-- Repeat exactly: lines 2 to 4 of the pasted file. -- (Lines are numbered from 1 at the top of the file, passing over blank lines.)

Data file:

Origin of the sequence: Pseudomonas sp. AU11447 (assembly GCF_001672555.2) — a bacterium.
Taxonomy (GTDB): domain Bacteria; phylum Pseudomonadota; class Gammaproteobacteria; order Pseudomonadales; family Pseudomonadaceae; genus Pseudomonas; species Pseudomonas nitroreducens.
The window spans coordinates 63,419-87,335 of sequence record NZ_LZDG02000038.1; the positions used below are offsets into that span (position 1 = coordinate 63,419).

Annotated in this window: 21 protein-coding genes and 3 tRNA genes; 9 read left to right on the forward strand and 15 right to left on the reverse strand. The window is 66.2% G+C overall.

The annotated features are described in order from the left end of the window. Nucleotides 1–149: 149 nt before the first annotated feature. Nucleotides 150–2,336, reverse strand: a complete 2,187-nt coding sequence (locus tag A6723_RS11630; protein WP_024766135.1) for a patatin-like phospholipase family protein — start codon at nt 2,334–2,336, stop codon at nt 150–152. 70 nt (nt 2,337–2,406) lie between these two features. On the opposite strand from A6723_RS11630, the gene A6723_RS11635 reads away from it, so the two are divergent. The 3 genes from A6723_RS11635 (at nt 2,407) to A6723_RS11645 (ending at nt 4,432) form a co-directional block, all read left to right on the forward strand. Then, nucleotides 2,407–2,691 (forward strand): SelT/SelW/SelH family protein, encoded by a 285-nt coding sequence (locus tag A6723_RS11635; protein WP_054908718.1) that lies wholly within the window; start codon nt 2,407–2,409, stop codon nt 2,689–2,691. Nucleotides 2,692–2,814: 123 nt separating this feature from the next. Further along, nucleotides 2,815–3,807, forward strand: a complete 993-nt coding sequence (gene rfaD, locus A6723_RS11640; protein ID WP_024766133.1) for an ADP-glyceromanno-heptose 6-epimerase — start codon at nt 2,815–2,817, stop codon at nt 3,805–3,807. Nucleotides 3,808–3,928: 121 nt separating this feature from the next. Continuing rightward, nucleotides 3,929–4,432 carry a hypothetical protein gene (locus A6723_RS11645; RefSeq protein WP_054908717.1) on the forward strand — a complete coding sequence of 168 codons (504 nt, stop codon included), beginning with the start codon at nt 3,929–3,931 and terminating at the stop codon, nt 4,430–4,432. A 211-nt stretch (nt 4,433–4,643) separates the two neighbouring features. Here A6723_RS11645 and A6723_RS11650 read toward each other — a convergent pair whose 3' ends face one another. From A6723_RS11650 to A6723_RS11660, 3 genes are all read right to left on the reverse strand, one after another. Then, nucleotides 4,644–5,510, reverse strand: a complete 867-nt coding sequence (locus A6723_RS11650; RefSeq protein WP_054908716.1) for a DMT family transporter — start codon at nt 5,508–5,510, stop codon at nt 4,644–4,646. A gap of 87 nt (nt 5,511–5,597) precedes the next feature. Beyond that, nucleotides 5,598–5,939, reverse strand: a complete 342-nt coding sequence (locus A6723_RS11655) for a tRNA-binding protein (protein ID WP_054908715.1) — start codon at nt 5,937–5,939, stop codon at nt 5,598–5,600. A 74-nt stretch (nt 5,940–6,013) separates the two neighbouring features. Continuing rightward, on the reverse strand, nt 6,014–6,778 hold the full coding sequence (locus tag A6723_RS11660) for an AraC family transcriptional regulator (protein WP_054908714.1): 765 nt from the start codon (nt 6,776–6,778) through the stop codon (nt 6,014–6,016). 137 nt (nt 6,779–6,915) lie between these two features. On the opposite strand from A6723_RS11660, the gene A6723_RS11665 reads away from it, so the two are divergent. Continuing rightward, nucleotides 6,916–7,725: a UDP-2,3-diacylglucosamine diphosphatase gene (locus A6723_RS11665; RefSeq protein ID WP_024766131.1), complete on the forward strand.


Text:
Taxonomy (GTDB): domain Bacteria; phylum Pseudomonadota; class Gammaproteobacteria; order Pseudomonadales; family Pseudomonadaceae; genus Pseudomonas; species Pseudomonas nitroreducens.
The window spans coordinates 63,419-87,335 of sequence record NZ_LZDG02000038.1; the positions used below are offsets into that span (position 1 = coordinate 63,419).

Annotated in this window: 21 protein-coding genes and 3 tRNA genes; 9 read left to right on the forward strand and 15 right to left on the reverse strand. The window is 66.2% G+C overall.